Publications by authors named "Abida-Islam Pranty"

2 Publications

  • Page 1 of 1

Neurotropic Effects of SARS-CoV-2 Modeled by the Human Brain Organoids.

Stem Cell Reports 2021 03 12;16(3):373-384. Epub 2021 Feb 12.

Institute of Human Genetics, Universitätsklinikum Heinrich-Heine-Universität Düsseldorf, Universität Street 1, 40225 Düsseldorf, Germany. Electronic address:

COVID-19, caused by SARS-CoV-2, is a socioeconomic burden, which exhibits respiratory illness along with unexpected neurological complications. Concerns have been raised about whether the observed neurological symptoms are due to direct effects on CNS or associated with the virus's systemic effect. Recent SARS-CoV-2 infection studies using human brain organoids revealed that SARS-CoV-2 targets human neurons. Human brain organoids are stem cell-derived reductionist experimental systems that have highlighted the neurotropic effects of SARS-CoV-2. Here, we summarize the neurotoxic effects of SARS-CoV-2 using brain organoids and comprehensively discuss how brain organoids could further improve our understanding when they are fine-tuned.
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http://dx.doi.org/10.1016/j.stemcr.2021.02.007DOI Listing
http://www.ncbi.nlm.nih.gov/pmc/articles/PMC7879157PMC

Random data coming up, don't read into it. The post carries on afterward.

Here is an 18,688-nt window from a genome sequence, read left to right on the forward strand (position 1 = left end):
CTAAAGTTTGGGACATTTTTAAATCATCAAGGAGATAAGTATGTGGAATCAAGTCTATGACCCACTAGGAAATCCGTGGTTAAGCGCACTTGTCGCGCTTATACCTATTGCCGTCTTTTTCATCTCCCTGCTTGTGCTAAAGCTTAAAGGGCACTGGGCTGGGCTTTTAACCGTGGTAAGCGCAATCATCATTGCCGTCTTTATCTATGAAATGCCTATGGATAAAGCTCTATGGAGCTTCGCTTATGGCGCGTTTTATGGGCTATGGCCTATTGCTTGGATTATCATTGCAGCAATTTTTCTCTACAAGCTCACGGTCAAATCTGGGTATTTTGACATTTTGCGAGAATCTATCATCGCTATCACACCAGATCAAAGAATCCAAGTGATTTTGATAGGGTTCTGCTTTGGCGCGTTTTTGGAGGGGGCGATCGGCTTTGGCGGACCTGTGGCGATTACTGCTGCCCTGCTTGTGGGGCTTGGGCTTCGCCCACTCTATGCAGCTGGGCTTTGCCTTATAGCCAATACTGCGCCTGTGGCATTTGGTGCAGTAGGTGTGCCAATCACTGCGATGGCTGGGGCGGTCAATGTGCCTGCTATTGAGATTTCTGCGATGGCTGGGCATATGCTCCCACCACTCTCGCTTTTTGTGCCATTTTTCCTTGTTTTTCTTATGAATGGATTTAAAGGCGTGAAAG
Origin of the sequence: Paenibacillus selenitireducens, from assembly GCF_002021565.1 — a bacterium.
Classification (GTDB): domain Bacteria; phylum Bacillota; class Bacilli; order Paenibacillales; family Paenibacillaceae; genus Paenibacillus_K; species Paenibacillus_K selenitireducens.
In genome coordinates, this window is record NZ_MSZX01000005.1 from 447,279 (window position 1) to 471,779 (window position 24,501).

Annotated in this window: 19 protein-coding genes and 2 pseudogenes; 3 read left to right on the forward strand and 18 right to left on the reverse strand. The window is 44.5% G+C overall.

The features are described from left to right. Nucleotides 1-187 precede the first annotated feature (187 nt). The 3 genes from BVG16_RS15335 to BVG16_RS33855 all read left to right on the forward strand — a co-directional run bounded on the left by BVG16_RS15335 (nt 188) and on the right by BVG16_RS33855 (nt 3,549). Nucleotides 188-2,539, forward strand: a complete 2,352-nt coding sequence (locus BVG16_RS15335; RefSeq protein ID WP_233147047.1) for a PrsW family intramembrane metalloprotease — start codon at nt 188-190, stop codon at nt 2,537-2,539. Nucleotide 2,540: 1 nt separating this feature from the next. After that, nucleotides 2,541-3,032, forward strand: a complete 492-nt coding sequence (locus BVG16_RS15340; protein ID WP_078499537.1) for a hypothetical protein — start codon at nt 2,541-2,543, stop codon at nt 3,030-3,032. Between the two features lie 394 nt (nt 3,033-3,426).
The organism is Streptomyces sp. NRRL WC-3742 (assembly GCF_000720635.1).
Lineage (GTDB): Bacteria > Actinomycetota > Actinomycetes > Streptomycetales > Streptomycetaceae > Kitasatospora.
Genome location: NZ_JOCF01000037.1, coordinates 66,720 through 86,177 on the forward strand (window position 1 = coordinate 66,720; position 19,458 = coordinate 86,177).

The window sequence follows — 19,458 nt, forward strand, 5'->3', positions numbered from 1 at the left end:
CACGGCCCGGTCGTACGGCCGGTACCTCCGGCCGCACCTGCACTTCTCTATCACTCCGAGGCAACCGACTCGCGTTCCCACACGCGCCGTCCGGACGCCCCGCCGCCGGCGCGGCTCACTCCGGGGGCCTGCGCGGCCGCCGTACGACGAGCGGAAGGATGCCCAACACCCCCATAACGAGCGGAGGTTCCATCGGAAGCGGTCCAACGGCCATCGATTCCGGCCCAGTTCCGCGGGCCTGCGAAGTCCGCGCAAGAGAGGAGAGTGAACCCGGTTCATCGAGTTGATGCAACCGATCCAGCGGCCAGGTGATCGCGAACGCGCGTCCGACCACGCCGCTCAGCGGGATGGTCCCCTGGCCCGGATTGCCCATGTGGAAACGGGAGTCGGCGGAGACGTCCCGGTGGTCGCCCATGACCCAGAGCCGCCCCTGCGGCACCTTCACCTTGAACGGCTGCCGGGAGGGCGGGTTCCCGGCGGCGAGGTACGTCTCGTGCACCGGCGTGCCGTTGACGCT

March 2021

SARS-CoV-2 targets neurons of 3D human brain organoids.

EMBO J 2020 10 23;39(20):e106230. Epub 2020 Sep 23.

Institute of Human Genetics, University Hospital Düsseldorf, Heinrich-Heine-Universität, Düsseldorf, Germany.

COVID-19 pandemic caused by SARS-CoV-2 infection is a public health emergency. COVID-19 typically exhibits respiratory illness. Unexpectedly, emerging clinical reports indicate that neurological symptoms continue to rise, suggesting detrimental effects of SARS-CoV-2 on the central nervous system (CNS). Here, we show that a Düsseldorf isolate of SARS-CoV-2 enters 3D human brain organoids within 2 days of exposure. We identified that SARS-CoV-2 preferably targets neurons of brain organoids. Imaging neurons of organoids reveal that SARS-CoV-2 exposure is associated with altered distribution of Tau from axons to soma, hyperphosphorylation, and apparent neuronal death. Our studies, therefore, provide initial insights into the potential neurotoxic effect of SARS-CoV-2 and emphasize that brain organoids could model CNS pathologies of COVID-19.
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http://dx.doi.org/10.15252/embj.2020106230DOI Listing
http://www.ncbi.nlm.nih.gov/pmc/articles/PMC7560208PMC
October 2020